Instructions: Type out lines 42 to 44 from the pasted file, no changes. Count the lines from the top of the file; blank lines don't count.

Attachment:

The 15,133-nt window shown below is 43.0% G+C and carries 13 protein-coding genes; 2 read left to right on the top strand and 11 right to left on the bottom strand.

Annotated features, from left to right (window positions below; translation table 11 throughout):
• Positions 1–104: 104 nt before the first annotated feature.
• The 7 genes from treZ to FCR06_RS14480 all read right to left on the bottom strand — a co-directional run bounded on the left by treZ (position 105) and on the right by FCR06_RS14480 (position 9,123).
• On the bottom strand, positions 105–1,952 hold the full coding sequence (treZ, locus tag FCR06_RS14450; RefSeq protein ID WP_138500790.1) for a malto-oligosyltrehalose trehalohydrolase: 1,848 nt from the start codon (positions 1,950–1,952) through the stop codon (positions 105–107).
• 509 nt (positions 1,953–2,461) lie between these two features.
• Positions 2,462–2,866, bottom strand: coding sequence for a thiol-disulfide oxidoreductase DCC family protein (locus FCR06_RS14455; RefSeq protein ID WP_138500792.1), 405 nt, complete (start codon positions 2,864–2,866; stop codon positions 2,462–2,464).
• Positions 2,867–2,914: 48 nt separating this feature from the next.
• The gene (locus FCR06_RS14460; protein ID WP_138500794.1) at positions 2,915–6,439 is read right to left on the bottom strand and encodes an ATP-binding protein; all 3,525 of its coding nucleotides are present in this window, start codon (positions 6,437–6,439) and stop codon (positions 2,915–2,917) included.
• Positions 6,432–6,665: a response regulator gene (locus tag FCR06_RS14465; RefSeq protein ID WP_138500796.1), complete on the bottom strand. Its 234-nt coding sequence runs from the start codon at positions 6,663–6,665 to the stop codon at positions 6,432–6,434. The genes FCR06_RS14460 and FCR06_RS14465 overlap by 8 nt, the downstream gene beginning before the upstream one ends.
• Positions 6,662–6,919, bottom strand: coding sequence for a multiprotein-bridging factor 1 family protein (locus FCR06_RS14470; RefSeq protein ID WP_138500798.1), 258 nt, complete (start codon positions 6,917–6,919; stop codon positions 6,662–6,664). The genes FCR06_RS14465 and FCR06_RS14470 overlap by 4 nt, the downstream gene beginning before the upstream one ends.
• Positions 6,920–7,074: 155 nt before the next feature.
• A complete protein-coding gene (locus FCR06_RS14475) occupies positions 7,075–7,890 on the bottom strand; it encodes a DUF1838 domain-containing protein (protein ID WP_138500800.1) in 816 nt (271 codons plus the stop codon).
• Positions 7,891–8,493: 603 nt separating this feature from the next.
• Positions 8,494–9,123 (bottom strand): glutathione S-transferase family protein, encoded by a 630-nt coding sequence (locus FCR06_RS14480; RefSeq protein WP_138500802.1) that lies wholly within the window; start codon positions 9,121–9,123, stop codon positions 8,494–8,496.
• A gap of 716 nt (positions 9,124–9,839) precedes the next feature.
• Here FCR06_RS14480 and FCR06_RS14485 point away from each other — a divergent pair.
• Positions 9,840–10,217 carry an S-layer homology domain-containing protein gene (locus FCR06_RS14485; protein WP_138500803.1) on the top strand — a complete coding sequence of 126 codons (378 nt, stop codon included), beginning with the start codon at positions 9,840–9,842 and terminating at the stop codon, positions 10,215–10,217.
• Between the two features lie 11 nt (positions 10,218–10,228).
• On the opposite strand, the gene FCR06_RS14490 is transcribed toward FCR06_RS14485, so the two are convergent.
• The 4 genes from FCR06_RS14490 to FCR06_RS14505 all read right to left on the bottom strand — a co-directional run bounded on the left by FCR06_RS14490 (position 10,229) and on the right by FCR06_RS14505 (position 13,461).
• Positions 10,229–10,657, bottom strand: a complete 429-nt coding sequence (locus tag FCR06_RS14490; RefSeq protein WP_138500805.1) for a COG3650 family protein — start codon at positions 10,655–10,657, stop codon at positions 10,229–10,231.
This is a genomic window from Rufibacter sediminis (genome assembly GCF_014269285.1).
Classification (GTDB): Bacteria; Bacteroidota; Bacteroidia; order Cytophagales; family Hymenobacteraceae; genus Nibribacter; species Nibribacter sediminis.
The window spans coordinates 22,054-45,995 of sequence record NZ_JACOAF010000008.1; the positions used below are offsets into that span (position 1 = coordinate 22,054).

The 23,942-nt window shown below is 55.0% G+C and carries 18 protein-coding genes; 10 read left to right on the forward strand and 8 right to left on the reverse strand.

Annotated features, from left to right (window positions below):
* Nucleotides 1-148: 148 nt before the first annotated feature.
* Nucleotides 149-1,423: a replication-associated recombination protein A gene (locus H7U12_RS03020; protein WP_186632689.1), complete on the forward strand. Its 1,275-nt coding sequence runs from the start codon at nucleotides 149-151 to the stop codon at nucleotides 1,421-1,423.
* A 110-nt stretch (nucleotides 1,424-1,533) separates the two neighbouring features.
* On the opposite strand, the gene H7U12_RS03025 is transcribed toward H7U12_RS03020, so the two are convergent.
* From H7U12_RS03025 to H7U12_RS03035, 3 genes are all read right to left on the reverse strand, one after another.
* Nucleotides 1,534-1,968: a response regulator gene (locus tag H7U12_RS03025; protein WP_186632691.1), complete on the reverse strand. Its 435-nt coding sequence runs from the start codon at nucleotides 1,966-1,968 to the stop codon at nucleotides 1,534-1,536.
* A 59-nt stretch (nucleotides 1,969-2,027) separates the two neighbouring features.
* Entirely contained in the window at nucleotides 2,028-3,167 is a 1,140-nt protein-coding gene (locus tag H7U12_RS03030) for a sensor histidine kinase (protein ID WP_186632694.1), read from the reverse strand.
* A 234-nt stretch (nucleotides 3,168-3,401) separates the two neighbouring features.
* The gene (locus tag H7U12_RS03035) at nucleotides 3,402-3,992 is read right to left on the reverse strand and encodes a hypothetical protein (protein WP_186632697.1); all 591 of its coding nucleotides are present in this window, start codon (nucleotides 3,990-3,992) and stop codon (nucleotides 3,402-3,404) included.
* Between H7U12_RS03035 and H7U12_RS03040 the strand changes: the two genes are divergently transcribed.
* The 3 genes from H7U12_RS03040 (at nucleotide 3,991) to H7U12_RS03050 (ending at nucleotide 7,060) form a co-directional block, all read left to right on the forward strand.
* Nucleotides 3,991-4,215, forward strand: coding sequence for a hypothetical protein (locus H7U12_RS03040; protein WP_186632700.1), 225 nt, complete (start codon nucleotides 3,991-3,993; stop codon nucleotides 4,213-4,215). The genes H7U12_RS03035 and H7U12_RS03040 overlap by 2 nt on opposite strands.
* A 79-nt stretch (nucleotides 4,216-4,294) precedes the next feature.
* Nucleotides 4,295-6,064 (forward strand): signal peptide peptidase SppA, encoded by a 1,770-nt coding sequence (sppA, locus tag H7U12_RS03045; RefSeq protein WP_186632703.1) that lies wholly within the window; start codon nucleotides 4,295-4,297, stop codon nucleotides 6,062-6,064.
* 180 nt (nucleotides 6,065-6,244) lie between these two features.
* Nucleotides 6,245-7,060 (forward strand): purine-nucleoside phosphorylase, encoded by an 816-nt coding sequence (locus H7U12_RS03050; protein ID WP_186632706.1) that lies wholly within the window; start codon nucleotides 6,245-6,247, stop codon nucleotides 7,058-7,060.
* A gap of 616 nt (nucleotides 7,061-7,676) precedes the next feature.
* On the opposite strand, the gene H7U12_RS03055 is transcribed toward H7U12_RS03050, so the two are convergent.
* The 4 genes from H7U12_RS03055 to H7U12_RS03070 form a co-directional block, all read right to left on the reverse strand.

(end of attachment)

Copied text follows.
* Nucleotides 4,295-6,064 (forward strand): signal peptide peptidase SppA, encoded by a 1,770-nt coding sequence (sppA, locus tag H7U12_RS03045; RefSeq protein WP_186632703.1) that lies wholly within the window; start codon nucleotides 4,295-4,297, stop codon nucleotides 6,062-6,064.
* 180 nt (nucleotides 6,065-6,244) lie between these two features.
* Nucleotides 6,245-7,060 (forward strand): purine-nucleoside phosphorylase, encoded by an 816-nt coding sequence (locus H7U12_RS03050; protein ID WP_186632706.1) that lies wholly within the window; start codon nucleotides 6,245-6,247, stop codon nucleotides 7,058-7,060.